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NJ’s Farmers are Aging. Rutgers Program Looks to Bring in a New Generation

by Karen Yi, Gothamist

This story is being republished under a special NJ News Commons content-sharing agreement. Link to story:

The RU Ready to Farm program, housed at the Rutgers New Jersey Agricultural Experiment Station, offers people who didn’t inherit family farms or those switching careers a chance to get into the farming business for the first time.

The three-year training program, which launched last year, gives students hands-on farming experience and coaching on how to start a business.

“We’re seeing a real surge in interest amongst people who want to change into farming, but they’re not gonna be farming the same way that other farmers have for the last generation,” Brendon Pearsall, senior program coordinator for RU Ready to Farm, said.

He said people who’ve had other careers bring the knowledge, experience and innovation from their past endeavors with them.

The participants come in with “new eyes, a fresh perspective and they’re looking at the whole problem of agriculture in new and interesting ways,” he said.

Farming in the state brings in about $1 billion in annual revenue. The number of farms nationwide has decreased over the last few decades, according to the U.S. Department of Agriculture. In New Jersey, the amount of farms has hovered around 9,000-10,000 since the 1980s, the data show. According to the last Census of Agriculture in 2017, New Jersey had approximately 9,800 farms, up from the 9,000 in 2012, but the numbers have fluctuated over time.

But Bill Hlubik, director of Rutgers Cooperative Extension of Middlesex County and a Rutgers professor, said the industry is facing a looming problem—an aging generation of farmers who don’t always have people to carry on their responsibilities.

“Many of our farmers in New Jersey, they either don’t have a son or daughter that’s there to take over and they really want somebody to take over the farm and to keep farming active,” he said.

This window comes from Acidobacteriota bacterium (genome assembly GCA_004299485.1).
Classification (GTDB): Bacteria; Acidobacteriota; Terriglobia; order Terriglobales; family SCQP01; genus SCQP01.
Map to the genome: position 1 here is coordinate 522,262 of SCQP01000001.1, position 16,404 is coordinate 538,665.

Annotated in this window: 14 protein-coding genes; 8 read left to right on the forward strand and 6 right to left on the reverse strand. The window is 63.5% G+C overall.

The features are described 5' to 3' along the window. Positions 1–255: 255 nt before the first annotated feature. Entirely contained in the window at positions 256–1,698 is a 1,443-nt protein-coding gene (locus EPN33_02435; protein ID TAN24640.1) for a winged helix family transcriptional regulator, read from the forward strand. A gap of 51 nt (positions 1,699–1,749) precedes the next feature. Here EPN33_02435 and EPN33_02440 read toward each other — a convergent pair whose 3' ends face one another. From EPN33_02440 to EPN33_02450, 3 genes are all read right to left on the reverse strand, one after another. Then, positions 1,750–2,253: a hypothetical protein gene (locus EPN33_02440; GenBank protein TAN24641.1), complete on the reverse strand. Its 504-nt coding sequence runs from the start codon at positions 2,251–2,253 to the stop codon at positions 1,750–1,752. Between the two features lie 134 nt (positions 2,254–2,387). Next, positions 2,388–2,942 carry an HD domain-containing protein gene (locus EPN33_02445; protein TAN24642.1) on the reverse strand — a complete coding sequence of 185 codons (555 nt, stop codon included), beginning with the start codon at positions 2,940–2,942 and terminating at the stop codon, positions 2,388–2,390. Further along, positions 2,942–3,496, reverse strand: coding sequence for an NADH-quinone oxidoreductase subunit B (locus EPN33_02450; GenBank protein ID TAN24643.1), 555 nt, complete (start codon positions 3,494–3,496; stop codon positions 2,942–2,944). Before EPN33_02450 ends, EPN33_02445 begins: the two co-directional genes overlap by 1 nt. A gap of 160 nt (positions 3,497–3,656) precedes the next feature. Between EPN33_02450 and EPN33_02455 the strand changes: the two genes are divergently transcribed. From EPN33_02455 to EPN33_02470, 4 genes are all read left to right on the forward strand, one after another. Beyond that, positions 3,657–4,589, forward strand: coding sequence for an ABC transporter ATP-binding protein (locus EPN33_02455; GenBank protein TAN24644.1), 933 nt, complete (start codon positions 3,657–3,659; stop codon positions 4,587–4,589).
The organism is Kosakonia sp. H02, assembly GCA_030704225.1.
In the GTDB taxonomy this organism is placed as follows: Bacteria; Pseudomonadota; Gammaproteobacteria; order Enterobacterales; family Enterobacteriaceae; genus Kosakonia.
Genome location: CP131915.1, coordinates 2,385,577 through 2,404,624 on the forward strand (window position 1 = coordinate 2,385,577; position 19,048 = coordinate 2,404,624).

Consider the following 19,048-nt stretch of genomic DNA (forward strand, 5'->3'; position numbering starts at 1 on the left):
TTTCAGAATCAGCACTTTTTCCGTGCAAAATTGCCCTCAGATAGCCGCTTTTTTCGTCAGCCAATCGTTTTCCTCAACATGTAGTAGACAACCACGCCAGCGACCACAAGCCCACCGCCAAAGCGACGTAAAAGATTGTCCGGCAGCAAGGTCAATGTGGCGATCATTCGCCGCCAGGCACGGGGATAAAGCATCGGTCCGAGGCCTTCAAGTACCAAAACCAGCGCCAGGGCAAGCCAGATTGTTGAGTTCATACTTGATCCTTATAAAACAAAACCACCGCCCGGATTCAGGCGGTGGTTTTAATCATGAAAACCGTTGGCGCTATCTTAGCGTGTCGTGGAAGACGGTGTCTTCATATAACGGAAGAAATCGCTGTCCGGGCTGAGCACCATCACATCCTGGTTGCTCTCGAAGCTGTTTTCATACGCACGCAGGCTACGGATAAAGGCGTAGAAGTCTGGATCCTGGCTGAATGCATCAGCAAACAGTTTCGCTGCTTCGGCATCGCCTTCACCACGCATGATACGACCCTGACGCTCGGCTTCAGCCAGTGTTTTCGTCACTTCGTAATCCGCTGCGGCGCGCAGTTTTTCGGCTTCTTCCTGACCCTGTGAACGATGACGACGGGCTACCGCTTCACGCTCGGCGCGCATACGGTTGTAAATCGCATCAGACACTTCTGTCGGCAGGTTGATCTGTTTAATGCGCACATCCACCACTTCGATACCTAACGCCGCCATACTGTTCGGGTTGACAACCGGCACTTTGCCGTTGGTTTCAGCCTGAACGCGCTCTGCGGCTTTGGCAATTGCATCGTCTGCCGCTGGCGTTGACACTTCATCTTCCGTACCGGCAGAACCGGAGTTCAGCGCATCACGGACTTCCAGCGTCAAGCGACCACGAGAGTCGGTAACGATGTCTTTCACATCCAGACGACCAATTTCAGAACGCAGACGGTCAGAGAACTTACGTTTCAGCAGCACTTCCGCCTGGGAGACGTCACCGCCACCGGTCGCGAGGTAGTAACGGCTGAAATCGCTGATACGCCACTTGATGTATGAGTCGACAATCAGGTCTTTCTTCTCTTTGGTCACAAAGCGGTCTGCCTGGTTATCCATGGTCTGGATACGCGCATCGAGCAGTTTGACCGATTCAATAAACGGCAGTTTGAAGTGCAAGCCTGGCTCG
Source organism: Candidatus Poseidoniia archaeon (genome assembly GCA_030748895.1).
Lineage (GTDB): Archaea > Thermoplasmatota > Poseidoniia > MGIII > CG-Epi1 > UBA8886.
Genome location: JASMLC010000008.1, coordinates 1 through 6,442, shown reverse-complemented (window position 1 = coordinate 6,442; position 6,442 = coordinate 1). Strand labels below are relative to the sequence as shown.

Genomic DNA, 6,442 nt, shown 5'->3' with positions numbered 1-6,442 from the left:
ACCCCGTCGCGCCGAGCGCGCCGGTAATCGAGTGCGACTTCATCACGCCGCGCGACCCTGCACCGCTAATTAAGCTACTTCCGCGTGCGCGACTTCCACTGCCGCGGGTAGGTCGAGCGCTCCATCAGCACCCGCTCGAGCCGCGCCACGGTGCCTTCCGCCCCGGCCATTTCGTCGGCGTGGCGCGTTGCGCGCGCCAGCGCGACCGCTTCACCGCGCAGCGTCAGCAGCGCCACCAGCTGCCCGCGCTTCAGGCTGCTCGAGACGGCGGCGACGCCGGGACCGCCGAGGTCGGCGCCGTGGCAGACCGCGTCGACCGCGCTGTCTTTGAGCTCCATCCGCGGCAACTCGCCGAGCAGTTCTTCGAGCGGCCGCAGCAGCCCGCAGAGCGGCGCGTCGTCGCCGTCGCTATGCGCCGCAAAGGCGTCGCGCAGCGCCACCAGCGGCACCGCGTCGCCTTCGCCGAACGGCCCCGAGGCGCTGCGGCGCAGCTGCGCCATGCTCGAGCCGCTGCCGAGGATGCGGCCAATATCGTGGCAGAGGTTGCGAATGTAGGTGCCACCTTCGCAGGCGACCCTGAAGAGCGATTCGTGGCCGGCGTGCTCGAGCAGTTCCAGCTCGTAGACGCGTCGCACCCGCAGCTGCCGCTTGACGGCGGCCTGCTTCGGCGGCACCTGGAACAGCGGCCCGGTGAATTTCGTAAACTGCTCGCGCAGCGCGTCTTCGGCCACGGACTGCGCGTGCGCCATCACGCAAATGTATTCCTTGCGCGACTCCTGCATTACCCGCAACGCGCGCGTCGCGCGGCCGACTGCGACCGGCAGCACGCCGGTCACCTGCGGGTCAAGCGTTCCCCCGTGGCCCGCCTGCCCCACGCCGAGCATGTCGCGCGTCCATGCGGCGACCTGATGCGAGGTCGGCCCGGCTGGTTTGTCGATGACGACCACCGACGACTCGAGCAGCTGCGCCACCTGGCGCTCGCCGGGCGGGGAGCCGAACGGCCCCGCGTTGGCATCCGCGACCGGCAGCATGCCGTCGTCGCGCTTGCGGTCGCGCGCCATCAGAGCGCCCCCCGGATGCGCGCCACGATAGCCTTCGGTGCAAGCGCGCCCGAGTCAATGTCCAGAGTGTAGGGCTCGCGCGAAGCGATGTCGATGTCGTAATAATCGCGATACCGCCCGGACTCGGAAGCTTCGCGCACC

During a Saturday harvest last month, the students, who range from their late-20s to late-60s, were picking the last of the season’s cucumbers, beans and kale. The program also required them to find customers for their 10-week community-supported-agriculture program, which gives clients a weekly box of farm fresh produce.

“The idea of being a farmer in New Jersey, it never clicked that it was a possibility,” 34-year-old Natasha Luccia, who works at the Port Authority and is one of the students in the program, said. “What you see is defined as a farmer, like who is the average farmer, doesn’t look like me.”

Luccia said the program allowed her to find a community of people who like to nerd out about agriculture, like she does. The students text each other podcasts and memes on a WhatsApp group chat. And with the program, they’ve been able to experiment with different growing techniques and pest management strategies.

She said she’s not sure what career path she’ll follow yet, but several others in the program said they’re committed to switching their current jobs for one out in the field or getting into farming as a retirement venture.

“I’m more concerned about being happy and trying to live the life that I wanna live, being fulfilled. That’s sort of my ultimate goal over anything else,” said Lisa VanHorn, 39, who works in tech but wants to start a brewery where she grows her own ingredients.

The program, which is funded in part by a USDA grant, is now in its second year. The students pay $400 to take online courses the first year, and the following year, a select group is allowed to farm on a plot in Cream Ridge for $800 per person. Couples who take the course together, like VanHorn and her husband, can pay $1,200 for the pair. The third year is about developing business plans.

“Many of the people that are out here now didn’t necessarily have formal agricultural training at a university. So we’re bringing them up to speed so that they can learn some of the basics,” Hlubik said, adding that the program relies on farmers who can share their expertise and mistakes with the new crop of future growers. “We are becoming the pipeline from the university.”

Pearsall said the program’s leaders will help their students analyze soil, understand local zoning laws and even connect with farmers looking for employees.

“If we can save beginner farmers from making two or three critical errors on their way to becoming established farmers, then you know, we’ll have done our job,” he said.

Jennifer Peters, 54, of East Brunswick is a career counselor and wants to buy some land once she retires.

“The average age of farmers is close to my age, and that’s why they’re trying to get younger farmers. So I do keep in mind that I have to think, ‘What I can handle and what makes sense for me at my age?’” she said.

“I really wanna, you know, improve the soil and the earth and just be outside, not at a desk, and just be doing something physical and totally different than what I’m used to do.”